Logging while drilling measurements are now widely available throughout the world for a variety of applications. Many of the first generation LWD measurements are similar to what was traditionally obtained using wireline methods. However, there are now measurements available that are either complementary or are entirely unique as compared to traditional wireline measurements.
The LWD measurements that are similar to wireline include natural gamma ray, induction-propagation resistivity, laterolog resistivity, bulk density, neutron porosity, magnetic resonance, and sonic velocity. These measurements have been proven to be equivalent to their wireline counterparts.
The drilling environment has allowed for LWD measurements that are unique to borehole geophysics. The ability to rotate the LWD sensors on the drill collars while drilling allows for the measurement of azimuthally varying formation properties and the presentation of this data in the form of an image. This is particularly important for well placement issues in high-angle wells. The various formation layers can easily be distinguished using azimuthal measurements allowing for the well to be positioned in the target layer. The use of these azimuthal measurements mitigates both the survey and geological depth uncertainties since the stratigraphy that the wellbore has been placed into is clearly evident.
LWD borehole seismic measurements are similar to their wireline counterparts but differ in the important element of timeliness of information. The ability to place the bit on the seismic map or to produce a seismic impedance map ahead of the bit, as the well is being drilled, allows for the accurate depth determination of drilling targets and the identification of pore pressure transgressions. Examples using this seismic image to guide the wellbore deviation as well as optimizing placement of casing strings are presented.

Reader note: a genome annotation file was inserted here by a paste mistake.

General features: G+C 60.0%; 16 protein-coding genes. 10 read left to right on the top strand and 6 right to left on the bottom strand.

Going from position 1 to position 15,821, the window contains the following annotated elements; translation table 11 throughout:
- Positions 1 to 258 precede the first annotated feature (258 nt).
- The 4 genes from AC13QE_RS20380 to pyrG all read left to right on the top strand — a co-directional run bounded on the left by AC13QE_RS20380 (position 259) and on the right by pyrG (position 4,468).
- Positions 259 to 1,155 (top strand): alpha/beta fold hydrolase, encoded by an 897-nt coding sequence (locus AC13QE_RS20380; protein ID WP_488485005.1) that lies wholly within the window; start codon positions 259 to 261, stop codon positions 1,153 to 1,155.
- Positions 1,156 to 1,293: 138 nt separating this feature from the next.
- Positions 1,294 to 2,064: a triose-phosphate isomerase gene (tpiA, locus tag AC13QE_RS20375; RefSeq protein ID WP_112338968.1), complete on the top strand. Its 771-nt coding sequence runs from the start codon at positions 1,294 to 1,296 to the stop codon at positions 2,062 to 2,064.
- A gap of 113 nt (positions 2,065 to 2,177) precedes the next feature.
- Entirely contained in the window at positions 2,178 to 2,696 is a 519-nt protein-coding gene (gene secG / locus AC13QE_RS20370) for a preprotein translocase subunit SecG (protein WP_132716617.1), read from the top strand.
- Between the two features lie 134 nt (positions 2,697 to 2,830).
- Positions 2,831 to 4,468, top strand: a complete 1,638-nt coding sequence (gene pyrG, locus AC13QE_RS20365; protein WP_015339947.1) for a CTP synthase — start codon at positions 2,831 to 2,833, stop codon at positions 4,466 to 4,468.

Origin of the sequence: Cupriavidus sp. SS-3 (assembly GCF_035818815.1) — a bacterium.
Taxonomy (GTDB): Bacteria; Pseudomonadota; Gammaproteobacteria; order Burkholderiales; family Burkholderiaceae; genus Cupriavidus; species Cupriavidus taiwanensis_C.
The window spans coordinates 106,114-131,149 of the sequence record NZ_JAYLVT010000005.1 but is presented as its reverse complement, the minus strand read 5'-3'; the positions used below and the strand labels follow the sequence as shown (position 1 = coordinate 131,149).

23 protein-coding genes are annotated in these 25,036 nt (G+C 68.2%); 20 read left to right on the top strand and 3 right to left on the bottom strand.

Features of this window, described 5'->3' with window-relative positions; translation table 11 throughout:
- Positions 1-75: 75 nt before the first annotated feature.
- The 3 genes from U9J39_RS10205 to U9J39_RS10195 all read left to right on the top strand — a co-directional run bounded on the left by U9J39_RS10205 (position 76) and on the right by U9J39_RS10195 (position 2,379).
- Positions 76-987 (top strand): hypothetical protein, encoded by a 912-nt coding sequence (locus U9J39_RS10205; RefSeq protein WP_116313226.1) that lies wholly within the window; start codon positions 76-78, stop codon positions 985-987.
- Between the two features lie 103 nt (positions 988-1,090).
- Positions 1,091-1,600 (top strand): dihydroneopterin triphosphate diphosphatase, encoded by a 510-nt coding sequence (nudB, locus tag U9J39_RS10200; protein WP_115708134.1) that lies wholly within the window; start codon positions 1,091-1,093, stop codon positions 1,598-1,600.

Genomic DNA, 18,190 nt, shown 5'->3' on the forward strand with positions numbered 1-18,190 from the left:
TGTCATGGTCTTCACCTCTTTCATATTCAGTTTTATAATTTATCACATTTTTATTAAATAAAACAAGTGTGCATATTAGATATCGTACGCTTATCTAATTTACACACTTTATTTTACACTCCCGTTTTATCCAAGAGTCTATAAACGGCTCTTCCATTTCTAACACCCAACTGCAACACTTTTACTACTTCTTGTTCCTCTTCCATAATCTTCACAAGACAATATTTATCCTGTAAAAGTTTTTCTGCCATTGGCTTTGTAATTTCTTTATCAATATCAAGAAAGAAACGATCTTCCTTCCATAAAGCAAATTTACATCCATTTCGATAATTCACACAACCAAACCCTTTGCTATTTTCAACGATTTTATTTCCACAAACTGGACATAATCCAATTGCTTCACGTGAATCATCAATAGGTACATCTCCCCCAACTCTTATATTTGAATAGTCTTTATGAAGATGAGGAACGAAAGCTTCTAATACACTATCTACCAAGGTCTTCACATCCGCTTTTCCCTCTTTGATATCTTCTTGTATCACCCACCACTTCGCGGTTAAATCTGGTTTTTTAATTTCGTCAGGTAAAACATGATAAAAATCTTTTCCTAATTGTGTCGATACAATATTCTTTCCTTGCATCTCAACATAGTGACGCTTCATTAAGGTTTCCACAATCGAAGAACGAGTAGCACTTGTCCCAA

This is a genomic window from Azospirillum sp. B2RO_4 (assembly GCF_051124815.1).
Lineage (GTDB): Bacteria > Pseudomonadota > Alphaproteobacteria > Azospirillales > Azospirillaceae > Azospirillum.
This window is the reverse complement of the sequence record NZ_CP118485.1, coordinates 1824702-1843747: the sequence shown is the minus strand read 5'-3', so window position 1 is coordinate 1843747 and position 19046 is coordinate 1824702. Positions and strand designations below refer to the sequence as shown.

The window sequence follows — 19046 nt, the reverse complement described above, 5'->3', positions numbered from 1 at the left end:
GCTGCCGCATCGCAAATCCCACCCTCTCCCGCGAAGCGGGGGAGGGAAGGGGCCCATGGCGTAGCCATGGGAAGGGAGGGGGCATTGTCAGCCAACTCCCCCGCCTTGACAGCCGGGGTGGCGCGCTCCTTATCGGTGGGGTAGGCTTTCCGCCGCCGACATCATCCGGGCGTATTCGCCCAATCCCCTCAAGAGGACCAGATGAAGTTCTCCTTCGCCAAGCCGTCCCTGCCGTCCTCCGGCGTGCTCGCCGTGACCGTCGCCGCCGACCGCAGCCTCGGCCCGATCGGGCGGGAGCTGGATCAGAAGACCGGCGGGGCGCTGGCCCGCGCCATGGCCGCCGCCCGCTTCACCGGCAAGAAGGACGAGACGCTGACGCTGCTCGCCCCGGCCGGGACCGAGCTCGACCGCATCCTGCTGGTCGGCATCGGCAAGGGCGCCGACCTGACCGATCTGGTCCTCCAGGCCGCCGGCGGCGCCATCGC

The new LWD Ultra Deep Resistivity measurement technology (UDR) meets the requirements for geosteering at the reservoir level with a sub-seismic resolution. Its major applications include delineation of oil water contact (OWC), distance to reservoir cap rock, and bottom shale.
Since the dawn of LWD in the 1980s, the industry wanted a reliable while-drilling borehole seismic measurement. However, a number of technical roadblocks prohibited its realization until recently. These difficulties included the nature and required accuracy of the measurement, timing issues, sensors, automation, and the lack of an electrical connection between the downhole tools and the surface in a while-drilling configuration.
Technological solutions to these roadblocks have since been found, and today seismicVISION? tool acquire and transmit seismic data during normal rig operations and without loss of rig time1.
In high-cost / high-risk environments, particularly in those with significant seismic uncertainties, this technology can positively impact the cost of exploration and development drilling. Seismic while drilling data is delivered in real time, so it can be used to make critical decisions while a well is being drilled. It also saves rig time by replacing intermediate wireline check-shot surveys eliminating the need to stop the drilling process and pull drilling equipment out of the hole for the duration of a survey.